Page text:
Flowers have long been an economic force in Holland, with Tulips, in particular, playing a major role in the country’s economy. In the 17th century, Tulips become a major trading product, selling for incredibly high prices due to interest and speculation. Sometimes selling for as much as a house, the value for a single Tulip had escalated to an insane extent. When a plant virus struck in 1673, the bubble burst, causing the whole value system to come crashing down and thousands of people to lose everything.

The Aalsmeer Flower Auction has been around since the early 20th century, with two auction houses appearing in 1912. Due to increasing exports and interest in the flower market, the flowering industry in Aalsmeer needed a spacious warehouse to conduct the auctions, and store the flora before it was exported. In 1968, the two existing Aalsmeer auction houses merged, and the present-day Aalsmeer FloraHolland Flower Auction was born. In 1972, the warehouse you visit today was opened and has continued to grow ever since.

Technology and the Aalsmeer Flower Auction 

The traditional way of auctioning has changed greatly, thanks to technology. From buyers participating in the auction remotely, to improvements to the digital bidding platform allowing buyers to see photos and descriptions of the flowers, technology is ever-changing the way we buy and export. It’s said that the auction floor was once a lot noisier, with a lot more interaction, before technology came in and made the process completely electronic.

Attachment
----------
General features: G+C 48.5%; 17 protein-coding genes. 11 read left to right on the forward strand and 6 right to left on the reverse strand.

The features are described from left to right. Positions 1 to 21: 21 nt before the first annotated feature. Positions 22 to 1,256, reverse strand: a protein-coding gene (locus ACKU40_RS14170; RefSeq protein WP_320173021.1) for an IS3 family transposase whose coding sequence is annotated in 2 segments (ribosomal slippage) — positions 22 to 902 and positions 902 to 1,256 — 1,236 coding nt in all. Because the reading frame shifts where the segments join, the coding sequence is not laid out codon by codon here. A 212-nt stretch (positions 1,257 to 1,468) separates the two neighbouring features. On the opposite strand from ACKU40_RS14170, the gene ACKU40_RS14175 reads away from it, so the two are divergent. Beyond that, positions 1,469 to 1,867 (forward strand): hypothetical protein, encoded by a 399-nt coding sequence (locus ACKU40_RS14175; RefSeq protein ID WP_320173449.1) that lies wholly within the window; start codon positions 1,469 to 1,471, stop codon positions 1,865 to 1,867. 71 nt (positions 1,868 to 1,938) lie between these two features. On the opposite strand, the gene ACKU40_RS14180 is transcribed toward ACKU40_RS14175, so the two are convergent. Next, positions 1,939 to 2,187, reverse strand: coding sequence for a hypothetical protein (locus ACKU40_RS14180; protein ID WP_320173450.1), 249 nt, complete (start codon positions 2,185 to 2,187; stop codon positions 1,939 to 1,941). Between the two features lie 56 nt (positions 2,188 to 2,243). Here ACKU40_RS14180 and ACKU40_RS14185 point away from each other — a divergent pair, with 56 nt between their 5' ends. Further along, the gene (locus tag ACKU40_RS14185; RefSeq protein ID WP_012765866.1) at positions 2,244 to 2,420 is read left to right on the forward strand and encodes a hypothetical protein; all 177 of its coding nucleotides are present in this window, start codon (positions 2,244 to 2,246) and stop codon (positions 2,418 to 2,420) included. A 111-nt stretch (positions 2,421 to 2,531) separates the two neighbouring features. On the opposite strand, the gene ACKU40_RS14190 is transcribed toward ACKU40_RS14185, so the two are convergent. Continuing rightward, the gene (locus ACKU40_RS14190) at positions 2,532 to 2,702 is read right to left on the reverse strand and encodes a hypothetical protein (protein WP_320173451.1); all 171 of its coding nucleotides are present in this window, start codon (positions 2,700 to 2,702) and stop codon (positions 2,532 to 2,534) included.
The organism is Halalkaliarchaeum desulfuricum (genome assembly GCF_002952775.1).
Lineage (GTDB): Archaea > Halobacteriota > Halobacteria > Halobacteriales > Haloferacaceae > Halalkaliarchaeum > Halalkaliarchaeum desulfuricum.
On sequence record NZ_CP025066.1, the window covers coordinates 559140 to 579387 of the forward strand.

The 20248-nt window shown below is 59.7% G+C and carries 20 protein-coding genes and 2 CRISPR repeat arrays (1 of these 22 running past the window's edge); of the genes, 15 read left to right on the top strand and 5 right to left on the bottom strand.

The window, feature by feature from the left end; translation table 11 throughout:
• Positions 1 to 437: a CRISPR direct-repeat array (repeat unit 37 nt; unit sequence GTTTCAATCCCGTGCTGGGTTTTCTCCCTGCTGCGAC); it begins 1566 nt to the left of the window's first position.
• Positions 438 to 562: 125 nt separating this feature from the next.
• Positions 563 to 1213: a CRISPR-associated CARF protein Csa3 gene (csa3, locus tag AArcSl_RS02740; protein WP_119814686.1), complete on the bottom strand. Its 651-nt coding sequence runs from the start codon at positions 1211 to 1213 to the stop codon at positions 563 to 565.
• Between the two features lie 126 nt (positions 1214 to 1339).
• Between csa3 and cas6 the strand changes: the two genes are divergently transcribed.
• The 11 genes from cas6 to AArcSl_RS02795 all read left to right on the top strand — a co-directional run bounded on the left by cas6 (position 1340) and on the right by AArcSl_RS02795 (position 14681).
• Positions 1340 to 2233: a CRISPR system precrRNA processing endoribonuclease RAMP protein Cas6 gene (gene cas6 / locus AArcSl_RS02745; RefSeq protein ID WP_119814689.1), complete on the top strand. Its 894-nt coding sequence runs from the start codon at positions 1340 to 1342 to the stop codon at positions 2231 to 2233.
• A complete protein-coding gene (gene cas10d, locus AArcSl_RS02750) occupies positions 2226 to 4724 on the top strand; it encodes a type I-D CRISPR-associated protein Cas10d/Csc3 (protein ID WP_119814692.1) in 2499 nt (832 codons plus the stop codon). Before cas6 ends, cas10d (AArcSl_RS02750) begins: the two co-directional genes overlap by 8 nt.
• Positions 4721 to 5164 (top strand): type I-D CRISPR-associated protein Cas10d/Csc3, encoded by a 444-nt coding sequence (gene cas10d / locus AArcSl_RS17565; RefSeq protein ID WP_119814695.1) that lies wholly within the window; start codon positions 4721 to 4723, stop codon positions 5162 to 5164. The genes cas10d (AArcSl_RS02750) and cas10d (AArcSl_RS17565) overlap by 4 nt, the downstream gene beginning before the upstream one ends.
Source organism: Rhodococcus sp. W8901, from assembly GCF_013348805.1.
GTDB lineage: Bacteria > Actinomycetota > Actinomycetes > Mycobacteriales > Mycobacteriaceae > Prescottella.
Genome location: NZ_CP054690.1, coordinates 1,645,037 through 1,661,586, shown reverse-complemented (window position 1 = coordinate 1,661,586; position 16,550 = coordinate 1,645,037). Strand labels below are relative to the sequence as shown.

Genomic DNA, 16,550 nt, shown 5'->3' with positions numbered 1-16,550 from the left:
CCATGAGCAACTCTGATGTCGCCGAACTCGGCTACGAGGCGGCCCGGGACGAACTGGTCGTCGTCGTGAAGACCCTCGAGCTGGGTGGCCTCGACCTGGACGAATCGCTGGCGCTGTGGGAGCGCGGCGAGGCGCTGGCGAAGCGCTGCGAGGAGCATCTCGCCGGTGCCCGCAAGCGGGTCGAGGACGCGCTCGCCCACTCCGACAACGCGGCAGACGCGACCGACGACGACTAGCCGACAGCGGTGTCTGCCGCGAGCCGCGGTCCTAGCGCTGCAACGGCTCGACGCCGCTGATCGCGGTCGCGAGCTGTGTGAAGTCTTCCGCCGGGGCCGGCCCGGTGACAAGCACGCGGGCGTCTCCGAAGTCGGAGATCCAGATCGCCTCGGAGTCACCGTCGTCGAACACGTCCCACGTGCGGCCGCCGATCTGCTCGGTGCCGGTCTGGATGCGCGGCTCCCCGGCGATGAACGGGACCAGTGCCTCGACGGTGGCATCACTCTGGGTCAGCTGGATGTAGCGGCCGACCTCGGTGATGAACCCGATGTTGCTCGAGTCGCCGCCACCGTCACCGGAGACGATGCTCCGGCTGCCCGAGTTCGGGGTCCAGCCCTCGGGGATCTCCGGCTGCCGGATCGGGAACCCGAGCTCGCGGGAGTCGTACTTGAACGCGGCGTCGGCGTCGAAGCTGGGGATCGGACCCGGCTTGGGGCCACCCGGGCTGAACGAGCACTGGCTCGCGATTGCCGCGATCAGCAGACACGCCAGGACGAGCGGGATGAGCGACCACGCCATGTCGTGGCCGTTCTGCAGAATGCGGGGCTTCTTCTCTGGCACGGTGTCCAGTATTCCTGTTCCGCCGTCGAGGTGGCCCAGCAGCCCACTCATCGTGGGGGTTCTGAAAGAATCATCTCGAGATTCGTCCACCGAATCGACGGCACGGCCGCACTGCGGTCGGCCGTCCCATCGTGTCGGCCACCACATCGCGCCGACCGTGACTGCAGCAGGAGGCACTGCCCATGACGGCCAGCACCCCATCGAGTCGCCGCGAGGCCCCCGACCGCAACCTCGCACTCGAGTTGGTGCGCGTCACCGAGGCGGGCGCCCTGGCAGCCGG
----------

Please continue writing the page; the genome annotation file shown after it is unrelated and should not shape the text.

Many of the flowers never even make it to the auction warehouse in Aalsmeer, and are instead shipped directly from where they are stored. Most flowers are even sold before they’re grown and harvested since the demand for them is so high.

Not to be confused with Keukenhof

As impressive a place as the Royal FloraHolland’s flower auction in Aaslmeer is, visitors should keep in mind that it’s not Keukenhof – the famous Dutch flower park where over 7 million flowering bulbs can be admired each year.

Rather than wandering amongst the flowers, as you can at Keukenhof, at the flower auction you’re restricted to observing the action.

When to go

Set your alarm clock and get to the auction early to admire the action at its busiest. The earlier you arrive, the more you’ll get to see. The auction takes place in the early hours, with the flowers already starting to arrive the night before.

Set off on a self-guided tour through the auction complex, where you’ll find information signs explaining all aspects of the process (in multiple languages).

The auction is open to visitors:

* Monday, Tuesday, Wednesday and Friday from 07:00 to 11:00 hrs.

* Thursday from 07:00 to 09:00 hours.

If you wish to combine your visit with a trip to Holland’s famous flower fields, April is prime time. During this month, the flora will be in full bloom, coloring the Dutch landscapes with those postcard-worthy views.

How to get there

Just a stone’s throw from Schiphol airport, the flower auction in Aaslmeer is easily reached. Parking is free for visitors, or you can take the Connexxion bus 357 that travels from Amsterdam Central Station and stops right in front of the door of the complex.